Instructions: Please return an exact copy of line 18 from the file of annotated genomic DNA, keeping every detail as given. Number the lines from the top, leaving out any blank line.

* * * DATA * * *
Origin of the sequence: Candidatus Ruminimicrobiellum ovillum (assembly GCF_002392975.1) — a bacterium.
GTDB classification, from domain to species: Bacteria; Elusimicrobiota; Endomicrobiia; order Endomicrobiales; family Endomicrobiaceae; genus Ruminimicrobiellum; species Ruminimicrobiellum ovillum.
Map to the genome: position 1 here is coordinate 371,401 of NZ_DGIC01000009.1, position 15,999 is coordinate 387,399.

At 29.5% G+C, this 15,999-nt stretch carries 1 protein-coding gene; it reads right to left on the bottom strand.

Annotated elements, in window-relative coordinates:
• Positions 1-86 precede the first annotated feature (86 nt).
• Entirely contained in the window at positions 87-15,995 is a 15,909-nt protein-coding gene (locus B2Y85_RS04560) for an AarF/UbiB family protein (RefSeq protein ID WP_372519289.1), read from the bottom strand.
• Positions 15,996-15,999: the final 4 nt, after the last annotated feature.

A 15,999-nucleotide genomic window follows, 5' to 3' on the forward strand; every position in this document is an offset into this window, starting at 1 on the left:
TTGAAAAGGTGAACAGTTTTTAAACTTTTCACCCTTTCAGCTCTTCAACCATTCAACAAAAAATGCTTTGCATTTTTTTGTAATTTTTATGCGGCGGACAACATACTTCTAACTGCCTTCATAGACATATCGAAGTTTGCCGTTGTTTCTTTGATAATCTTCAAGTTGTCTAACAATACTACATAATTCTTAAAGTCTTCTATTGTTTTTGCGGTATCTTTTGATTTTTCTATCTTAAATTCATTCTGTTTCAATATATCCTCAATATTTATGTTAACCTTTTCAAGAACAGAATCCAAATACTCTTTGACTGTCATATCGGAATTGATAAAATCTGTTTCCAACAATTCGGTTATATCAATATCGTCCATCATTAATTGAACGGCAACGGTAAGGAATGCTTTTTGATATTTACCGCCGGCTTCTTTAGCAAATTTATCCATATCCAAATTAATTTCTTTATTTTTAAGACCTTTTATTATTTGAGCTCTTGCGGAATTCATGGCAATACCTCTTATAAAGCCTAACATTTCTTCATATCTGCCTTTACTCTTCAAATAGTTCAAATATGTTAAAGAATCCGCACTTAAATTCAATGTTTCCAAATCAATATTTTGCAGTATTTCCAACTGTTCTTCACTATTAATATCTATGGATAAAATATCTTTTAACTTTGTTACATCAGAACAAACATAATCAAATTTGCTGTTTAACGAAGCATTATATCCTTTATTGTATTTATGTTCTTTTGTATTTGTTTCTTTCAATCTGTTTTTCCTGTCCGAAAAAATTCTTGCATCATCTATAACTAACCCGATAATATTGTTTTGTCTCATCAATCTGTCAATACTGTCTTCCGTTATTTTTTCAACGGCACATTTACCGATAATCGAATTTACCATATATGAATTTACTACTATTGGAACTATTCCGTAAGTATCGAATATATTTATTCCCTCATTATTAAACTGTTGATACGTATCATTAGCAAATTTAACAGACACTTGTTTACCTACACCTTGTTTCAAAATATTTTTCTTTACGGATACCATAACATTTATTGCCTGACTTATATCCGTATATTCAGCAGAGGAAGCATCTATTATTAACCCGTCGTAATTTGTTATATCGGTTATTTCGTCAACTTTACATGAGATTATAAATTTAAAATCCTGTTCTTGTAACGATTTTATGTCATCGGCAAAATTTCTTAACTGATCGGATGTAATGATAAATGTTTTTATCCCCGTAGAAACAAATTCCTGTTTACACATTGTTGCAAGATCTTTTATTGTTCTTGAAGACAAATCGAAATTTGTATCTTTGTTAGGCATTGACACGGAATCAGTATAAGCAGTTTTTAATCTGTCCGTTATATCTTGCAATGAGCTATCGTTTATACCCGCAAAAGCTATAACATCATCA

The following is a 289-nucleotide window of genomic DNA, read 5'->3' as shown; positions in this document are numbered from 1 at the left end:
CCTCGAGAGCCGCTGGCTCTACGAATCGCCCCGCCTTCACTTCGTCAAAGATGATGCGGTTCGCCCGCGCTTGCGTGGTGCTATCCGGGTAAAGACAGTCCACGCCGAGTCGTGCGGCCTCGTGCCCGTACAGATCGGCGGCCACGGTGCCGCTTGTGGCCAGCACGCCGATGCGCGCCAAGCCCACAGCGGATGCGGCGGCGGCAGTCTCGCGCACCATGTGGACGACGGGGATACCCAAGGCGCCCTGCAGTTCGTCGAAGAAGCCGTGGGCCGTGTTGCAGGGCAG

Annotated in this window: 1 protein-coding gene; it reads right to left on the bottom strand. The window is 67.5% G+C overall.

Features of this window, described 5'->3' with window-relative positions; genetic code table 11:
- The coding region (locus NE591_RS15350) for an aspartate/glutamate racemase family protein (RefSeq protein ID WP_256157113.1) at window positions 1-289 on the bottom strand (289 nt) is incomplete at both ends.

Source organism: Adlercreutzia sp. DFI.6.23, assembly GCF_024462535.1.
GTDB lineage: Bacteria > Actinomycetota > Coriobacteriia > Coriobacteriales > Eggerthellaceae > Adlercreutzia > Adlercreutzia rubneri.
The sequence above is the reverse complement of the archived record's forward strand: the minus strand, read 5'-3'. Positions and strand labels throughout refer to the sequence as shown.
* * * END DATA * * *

The sequence above is the reverse complement of the archived record's forward strand: the minus strand, read 5'-3'. Positions and strand labels throughout refer to the sequence as shown.